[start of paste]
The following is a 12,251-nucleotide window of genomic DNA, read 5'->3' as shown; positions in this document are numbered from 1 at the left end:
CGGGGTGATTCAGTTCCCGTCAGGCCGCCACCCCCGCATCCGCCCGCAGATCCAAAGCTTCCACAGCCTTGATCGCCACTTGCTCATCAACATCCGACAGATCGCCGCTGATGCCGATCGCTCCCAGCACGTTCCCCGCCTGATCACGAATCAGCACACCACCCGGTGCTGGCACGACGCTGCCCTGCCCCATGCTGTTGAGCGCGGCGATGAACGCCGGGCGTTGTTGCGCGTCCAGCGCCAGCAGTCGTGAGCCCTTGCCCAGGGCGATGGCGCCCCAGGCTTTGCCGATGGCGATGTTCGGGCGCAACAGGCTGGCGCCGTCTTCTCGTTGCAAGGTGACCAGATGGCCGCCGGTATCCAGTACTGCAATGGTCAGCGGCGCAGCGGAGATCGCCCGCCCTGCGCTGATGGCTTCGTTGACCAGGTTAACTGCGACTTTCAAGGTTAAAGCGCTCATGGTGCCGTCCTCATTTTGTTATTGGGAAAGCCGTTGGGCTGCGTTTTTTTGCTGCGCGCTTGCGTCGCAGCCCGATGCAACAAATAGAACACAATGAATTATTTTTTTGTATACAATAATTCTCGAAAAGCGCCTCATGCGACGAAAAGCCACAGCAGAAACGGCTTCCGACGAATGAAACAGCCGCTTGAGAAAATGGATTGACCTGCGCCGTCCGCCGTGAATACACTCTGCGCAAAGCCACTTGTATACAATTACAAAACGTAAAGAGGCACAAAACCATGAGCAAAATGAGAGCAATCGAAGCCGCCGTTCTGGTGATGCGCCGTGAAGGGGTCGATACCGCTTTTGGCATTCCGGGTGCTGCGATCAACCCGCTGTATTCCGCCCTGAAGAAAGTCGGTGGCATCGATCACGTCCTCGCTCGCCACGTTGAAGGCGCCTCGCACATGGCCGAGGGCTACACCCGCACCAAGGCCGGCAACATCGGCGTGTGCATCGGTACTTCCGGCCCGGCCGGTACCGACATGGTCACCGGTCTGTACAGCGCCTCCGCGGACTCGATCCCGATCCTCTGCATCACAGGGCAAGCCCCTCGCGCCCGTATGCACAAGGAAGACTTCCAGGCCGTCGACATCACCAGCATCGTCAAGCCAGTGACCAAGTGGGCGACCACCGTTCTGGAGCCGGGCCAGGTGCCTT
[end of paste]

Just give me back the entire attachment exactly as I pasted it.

The following is a 12,251-nucleotide window of genomic DNA, read 5'->3' as shown; positions in this document are numbered from 1 at the left end:
CGGGGTGATTCAGTTCCCGTCAGGCCGCCACCCCCGCATCCGCCCGCAGATCCAAAGCTTCCACAGCCTTGATCGCCACTTGCTCATCAACATCCGACAGATCGCCGCTGATGCCGATCGCTCCCAGCACGTTCCCCGCCTGATCACGAATCAGCACACCACCCGGTGCTGGCACGACGCTGCCCTGCCCCATGCTGTTGAGCGCGGCGATGAACGCCGGGCGTTGTTGCGCGTCCAGCGCCAGCAGTCGTGAGCCCTTGCCCAGGGCGATGGCGCCCCAGGCTTTGCCGATGGCGATGTTCGGGCGCAACAGGCTGGCGCCGTCTTCTCGTTGCAAGGTGACCAGATGGCCGCCGGTATCCAGTACTGCAATGGTCAGCGGCGCAGCGGAGATCGCCCGCCCTGCGCTGATGGCTTCGTTGACCAGGTTAACTGCGACTTTCAAGGTTAAAGCGCTCATGGTGCCGTCCTCATTTTGTTATTGGGAAAGCCGTTGGGCTGCGTTTTTTTGCTGCGCGCTTGCGTCGCAGCCCGATGCAACAAATAGAACACAATGAATTATTTTTTTGTATACAATAATTCTCGAAAAGCGCCTCATGCGACGAAAAGCCACAGCAGAAACGGCTTCCGACGAATGAAACAGCCGCTTGAGAAAATGGATTGACCTGCGCCGTCCGCCGTGAATACACTCTGCGCAAAGCCACTTGTATACAATTACAAAACGTAAAGAGGCACAAAACCATGAGCAAAATGAGAGCAATCGAAGCCGCCGTTCTGGTGATGCGCCGTGAAGGGGTCGATACCGCTTTTGGCATTCCGGGTGCTGCGATCAACCCGCTGTATTCCGCCCTGAAGAAAGTCGGTGGCATCGATCACGTCCTCGCTCGCCACGTTGAAGGCGCCTCGCACATGGCCGAGGGCTACACCCGCACCAAGGCCGGCAACATCGGCGTGTGCATCGGTACTTCCGGCCCGGCCGGTACCGACATGGTCACCGGTCTGTACAGCGCCTCCGCGGACTCGATCCCGATCCTCTGCATCACAGGGCAAGCCCCTCGCGCCCGTATGCACAAGGAAGACTTCCAGGCCGTCGACATCACCAGCATCGTCAAGCCAGTGACCAAGTGGGCGACCACCGTTCTGGAGCCGGGCCAGGTGCCTT